For as long as Sejanus was in power, General, Pilate could do pretty much as he pleased. He didn’t have to worry about compromising reportage reaching the emperor as everything went through the implacably anti-Jewish Sejanus. Sejanus was unrivalled in power: golden statues of the general were being put up in Rome, the Senate had voted his birthday a public holiday, public prayers were offered on behalf of Tiberius and Sejanus, and in AD 31 Sejanus was named as Consul jointly with Tiberius.
The Judea posting also gave Pilate a golden opportunity to make money – lots of it. The governors of the Roman provinces were invariably rapacious, greedy, and incompetent: this we learn not only from Jewish historians of the day but from contemporary Roman writers as well such as Tacitus and Juvenal.
As long as the money skimmed from the provinces was not overly excessive, governors were allowed a free hand. It is said of Emperor Tiberius that, “Once he ordered a governor to reverse a steep rise in taxes saying, ‘I want my sheep shorn, not skinned’!” For those governors, such as Pilate, who had support from the very acmes of Roman power, General, they were practically a law unto themselves.
PILATE’S WINGS ARE CLIPPED
Pontius Pilate, General, was untrained in political office. Furthermore, he was a sycophant to the core who was prepared to go to any length in a bid to curry favour with and prove his loyalty to the powers that be in Rome. Both these attributes gave rise to a series of blunders that brought him the intense hatred of the Jews.
The first abomination he committed in the eyes of the Jews, General, was to set up a temple dedicated to Emperor Tiberius, which he called the Tiberieum, making him the only known Roman official to have built a temple to a living emperor. True, Roman emperors were worshipped, but Tiberius was the one exception. According to the Roman scholar and historian Suetonius, Tiberius did not allow the consecration of temples to himself. Pilate’s act therefore, General, was an overkill: it was not appreciated at all.
Throughout his tenure, General, Pilate had a series of run-ins with the Jews, some of which entailed a lot of bloodshed and one of which sparked an insurrection that paved the way to Calvary. Then it all began to unravel, General. On October 18 AD 31, his patron Sejanus was summoned to the office of Emperor Tiberius and an angry denunciation was read out to him. It is not clear, General, what caused Sejanus’ fall from the emperor’s good graces but circumstantial evidence points to the perceived threat to the emperor’s power.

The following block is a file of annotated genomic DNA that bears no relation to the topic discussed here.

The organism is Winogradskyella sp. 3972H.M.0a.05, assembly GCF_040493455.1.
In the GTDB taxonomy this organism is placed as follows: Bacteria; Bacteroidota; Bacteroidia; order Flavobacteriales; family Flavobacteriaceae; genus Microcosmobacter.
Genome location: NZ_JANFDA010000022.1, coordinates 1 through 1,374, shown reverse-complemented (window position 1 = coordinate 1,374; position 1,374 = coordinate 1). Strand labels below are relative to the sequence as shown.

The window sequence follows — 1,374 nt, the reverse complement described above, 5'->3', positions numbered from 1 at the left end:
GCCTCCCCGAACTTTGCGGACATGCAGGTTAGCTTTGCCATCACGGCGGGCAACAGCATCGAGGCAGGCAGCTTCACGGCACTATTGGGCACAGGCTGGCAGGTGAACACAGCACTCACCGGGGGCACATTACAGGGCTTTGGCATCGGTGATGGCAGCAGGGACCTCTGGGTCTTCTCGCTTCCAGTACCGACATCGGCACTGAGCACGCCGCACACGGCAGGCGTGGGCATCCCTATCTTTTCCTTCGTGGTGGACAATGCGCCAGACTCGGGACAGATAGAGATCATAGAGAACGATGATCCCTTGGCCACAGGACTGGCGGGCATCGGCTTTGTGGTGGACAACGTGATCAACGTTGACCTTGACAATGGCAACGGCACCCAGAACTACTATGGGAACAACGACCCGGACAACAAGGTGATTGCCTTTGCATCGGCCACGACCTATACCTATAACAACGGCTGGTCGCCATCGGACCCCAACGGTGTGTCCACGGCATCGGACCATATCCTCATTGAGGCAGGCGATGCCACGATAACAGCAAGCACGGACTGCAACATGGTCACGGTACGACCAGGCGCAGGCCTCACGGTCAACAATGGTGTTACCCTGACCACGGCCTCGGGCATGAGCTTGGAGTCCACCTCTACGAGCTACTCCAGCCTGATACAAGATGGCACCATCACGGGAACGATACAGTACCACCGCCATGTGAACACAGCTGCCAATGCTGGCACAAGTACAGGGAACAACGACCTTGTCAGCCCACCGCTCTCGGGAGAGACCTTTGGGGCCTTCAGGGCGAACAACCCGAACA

As the ancient historian Cassius Dio puts it, “Sejanus was so great a person by reason both of his excessive haughtiness and of his vast power that to put it briefly, he himself seemed to be the emperor and Tiberius a kind of island potentate, inasmuch as the latter spent his time on the island of Capri.” Sejanus, hitherto the most powerful man in Rome, General, was thrown into a dungeon.
That same evening, he was summarily condemned to death, extracted from his cell, hung, and had his body given over to a crowd that tore it to pieces in a frenzy of manic excitement. His three children were all executed over the following months and his wife, Tiberius’ own daughter, committed suicide. The people further celebrated his downfall by pulling his statues over. Meanwhile, General, Tiberius began pursuing all those who could have been involved in the “plots” of Sejanus.
In Judea, Pilate, a Sejanus appointee, must have been badly shaken, General. Were his friends and family under suspicion? Would he be purged like others? Imperial attitudes to the Jewish race seemed to have changed now with the riddance of Sejanus. Tiberius made sure this was the case by appointing a new governor for Syria (who went by the title Legate and to whom Pilate was obligated to report).
The governor, Lucius Pomponius Flaccus, arrived in Rome in AD 32. Philo records that Tiberius now “charged his procurators in every place to which they were appointed to speak comfortably to the members of our nation in the different cities, assuring them that the penal measures did not extend to all but only to the guilty who were few, and to disturb none of the established customs but even to regard them as a trust committed to their care, the people as naturally peaceable and the institution as an influence promoting orderly conduct.”
So Pilate, General, had lost his supporters at the top, his new boss was on his doorstep, and there had been a change of policy regarding the very people he was in charge of. Surely, he would have to watch his step. The fact of the matter, however, General, was that he hardly did so. In November 32 AD, for instance, he provoked a mini-uprising by the Zealots led by Judas Iscariot, Theudas Barabbas, and Simon Zelotes. It was this revolt, General, that culminated in those three “crosses” of Calvary that are indelibly etched on the mind of every Christian.